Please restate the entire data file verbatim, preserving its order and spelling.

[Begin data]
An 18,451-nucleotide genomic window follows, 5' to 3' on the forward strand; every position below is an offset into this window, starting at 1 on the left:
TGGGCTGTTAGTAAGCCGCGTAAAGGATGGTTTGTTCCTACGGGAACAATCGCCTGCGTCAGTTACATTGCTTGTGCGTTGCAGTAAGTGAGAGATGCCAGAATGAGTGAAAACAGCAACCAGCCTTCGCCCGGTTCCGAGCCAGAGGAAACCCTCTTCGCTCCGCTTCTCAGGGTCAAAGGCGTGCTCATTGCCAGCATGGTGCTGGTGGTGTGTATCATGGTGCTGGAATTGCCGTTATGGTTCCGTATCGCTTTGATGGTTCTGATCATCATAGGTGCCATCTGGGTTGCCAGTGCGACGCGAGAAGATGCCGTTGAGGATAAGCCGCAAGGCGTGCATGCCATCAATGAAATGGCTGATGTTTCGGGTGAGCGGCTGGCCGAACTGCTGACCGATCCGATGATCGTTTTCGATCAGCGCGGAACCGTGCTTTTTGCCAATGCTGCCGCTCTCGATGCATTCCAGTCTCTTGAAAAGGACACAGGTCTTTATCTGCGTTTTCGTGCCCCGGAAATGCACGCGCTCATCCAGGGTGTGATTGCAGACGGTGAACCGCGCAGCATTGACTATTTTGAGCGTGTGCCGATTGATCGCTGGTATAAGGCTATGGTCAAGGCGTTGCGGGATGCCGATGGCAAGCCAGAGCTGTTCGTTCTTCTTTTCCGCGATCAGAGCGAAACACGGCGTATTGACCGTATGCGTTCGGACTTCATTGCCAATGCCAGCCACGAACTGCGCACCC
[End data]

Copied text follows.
An 18,451-nucleotide genomic window follows, 5' to 3' on the forward strand; every position below is an offset into this window, starting at 1 on the left:
TGGGCTGTTAGTAAGCCGCGTAAAGGATGGTTTGTTCCTACGGGAACAATCGCCTGCGTCAGTTACATTGCTTGTGCGTTGCAGTAAGTGAGAGATGCCAGAATGAGTGAAAACAGCAACCAGCCTTCGCCCGGTTCCGAGCCAGAGGAAACCCTCTTCGCTCCGCTTCTCAGGGTCAAAGGCGTGCTCATTGCCAGCATGGTGCTGGTGGTGTGTATCATGGTGCTGGAATTGCCGTTATGGTTCCGTATCGCTTTGATGGTTCTGATCATCATAGGTGCCATCTGGGTTGCCAGTGCGACGCGAGAAGATGCCGTTGAGGATAAGCCGCAAGGCGTGCATGCCATCAATGAAATGGCTGATGTTTCGGGTGAGCGGCTGGCCGAACTGCTGACCGATCCGATGATCGTTTTCGATCAGCGCGGAACCGTGCTTTTTGCCAATGCTGCCGCTCTCGATGCATTCCAGTCTCTTGAAAAGGACACAGGTCTTTATCTGCGTTTTCGTGCCCCGGAAATGCACGCGCTCATCCAGGGTGTGATTGCAGACGGTGAACCGCGCAGCATTGACTATTTTGAGCGTGTGCCGATTGATCGCTGGTATAAGGCTATGGTCAAGGCGTTGCGGGATGCCGATGGCAAGCCAGAGCTGTTCGTTCTTCTTTTCCGCGATCAGAGCGAAACACGGCGTATTGACCGTATGCGTTCGGACTTCATTGCCAATGCCAGCCACGAACTGCGCACCC